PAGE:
Offering fantastic city-centre access without the fuss of traversing the M25 London Ring Road, British Airways’ new Whitehall Airport in the middle of London will replace their Terminal 5 operation and provide a new class of point-to-point international air service.
35 years ago, two 747s collided at Los Rodeos Airport killing 583 people, making it the deadliest accident in aviation.
On March 27th, 1977, a Pan American 747-100, “Clipper Victor” with registration N736PA, left John F. Kennedy Airport (JFK) in New York bound for Gran Canaria Airport at Las Palmas on the Canary Islands. Meanwhile, a KLM 747-200B, “Rijn” (The Rhine) with registration PH-BUF, left Amsterdam’s Schiphol Airport (AMS) also en route to Gran Canaria Airport.
At 1:15pm a bomb exploded at Gran Canaria Airport by the separatist group Fuerzas Armadas Guanches. They had called in the bomb and as such the airport was closed, the two jumbo jets were diverted to Los Rodeos airport on the island of Tenerife.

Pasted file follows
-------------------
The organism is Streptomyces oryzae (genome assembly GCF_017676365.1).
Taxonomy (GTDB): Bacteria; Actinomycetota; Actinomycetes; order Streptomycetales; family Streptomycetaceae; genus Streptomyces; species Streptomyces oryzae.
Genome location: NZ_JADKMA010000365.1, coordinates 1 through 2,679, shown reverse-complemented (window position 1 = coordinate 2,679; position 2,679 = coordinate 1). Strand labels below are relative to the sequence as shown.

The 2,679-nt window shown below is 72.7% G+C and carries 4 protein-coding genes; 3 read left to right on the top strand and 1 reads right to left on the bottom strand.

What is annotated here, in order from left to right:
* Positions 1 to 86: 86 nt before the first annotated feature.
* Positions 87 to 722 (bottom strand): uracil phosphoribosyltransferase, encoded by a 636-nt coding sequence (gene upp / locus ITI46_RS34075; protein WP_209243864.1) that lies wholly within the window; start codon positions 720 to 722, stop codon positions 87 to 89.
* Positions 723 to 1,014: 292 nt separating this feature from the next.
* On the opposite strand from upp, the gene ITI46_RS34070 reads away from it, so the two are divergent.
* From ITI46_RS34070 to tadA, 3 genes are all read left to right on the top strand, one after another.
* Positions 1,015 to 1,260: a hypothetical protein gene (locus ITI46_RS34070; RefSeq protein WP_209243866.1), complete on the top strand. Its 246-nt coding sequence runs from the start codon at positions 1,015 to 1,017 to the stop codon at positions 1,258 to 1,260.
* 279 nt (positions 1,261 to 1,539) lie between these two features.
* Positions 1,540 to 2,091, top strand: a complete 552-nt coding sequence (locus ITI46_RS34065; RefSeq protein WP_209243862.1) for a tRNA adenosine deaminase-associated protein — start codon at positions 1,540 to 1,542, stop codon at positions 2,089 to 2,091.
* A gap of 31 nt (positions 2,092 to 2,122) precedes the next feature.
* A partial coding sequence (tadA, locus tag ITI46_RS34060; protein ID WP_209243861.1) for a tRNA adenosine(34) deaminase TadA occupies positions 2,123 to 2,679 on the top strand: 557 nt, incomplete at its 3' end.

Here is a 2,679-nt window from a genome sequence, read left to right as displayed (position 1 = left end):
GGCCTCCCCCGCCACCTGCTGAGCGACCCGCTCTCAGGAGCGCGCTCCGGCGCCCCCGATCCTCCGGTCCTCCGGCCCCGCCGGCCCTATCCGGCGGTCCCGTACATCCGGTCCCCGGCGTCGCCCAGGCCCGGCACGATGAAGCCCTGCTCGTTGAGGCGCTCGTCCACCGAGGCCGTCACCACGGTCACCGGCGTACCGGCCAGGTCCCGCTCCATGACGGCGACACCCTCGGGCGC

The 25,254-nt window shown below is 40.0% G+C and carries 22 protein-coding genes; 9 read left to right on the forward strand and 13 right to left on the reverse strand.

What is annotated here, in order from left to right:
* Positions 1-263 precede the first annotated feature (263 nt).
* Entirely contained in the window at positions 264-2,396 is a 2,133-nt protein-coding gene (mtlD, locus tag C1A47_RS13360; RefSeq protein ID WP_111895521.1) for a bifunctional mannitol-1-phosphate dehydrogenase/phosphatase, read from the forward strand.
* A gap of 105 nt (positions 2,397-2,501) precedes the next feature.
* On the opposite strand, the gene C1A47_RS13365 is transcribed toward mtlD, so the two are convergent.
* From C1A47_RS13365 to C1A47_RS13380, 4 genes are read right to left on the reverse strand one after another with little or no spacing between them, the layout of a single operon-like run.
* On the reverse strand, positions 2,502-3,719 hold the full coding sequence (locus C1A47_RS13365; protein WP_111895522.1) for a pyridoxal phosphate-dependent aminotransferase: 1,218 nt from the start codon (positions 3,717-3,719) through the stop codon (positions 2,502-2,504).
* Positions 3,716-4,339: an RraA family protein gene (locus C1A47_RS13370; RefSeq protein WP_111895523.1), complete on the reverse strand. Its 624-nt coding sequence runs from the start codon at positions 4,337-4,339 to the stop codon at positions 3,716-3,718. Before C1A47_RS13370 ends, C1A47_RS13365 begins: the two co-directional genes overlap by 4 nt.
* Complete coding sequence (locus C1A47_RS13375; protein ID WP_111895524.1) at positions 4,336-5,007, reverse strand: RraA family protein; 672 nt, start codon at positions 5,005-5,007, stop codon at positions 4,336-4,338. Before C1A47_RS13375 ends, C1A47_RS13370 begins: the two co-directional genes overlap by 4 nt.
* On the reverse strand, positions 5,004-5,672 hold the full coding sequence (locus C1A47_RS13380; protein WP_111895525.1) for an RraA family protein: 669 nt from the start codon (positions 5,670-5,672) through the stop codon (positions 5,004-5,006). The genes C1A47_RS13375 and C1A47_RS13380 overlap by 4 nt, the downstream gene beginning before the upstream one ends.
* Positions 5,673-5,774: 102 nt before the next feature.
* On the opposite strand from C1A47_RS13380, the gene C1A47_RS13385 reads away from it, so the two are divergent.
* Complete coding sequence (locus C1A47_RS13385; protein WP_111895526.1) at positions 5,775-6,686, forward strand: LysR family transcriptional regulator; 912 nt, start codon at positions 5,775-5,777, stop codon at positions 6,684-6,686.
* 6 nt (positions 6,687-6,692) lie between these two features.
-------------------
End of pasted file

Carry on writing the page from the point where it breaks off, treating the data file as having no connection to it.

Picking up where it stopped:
Both aircraft were parked at a holding area just next to the opposite end of the runway that they would need to take off from. When the terrorist threat at Gran Canaria Airport had subsided, the KLM and the Pan Am flights were cleared to resume their journeys to their original destination. The KLM flight, Captained by Jacob Veldhuyzen van Zanten (seen in KLM marketing literature below), was told to taxi the full length of the runway, perform a 180º turn and wait for take off clearance. The Pan Am jet was told to taxi most of the way down the runway behind the KLM plane but leave the runway at taxiway C3. A dense fog had descended on Los Rodeos Airport. Continue Reading “35 Years On: Tenerife Disaster, 1977”